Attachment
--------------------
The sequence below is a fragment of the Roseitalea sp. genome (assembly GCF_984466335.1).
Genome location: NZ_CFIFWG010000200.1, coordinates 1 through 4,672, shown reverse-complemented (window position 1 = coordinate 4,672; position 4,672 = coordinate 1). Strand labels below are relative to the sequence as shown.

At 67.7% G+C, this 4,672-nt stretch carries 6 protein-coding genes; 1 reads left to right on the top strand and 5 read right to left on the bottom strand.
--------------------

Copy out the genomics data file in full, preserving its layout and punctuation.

The sequence below is a fragment of the Roseitalea sp. genome (assembly GCF_984466335.1).
Genome location: NZ_CFIFWG010000200.1, coordinates 1 through 4,672, shown reverse-complemented (window position 1 = coordinate 4,672; position 4,672 = coordinate 1). Strand labels below are relative to the sequence as shown.

At 67.7% G+C, this 4,672-nt stretch carries 6 protein-coding genes; 1 reads left to right on the top strand and 5 read right to left on the bottom strand.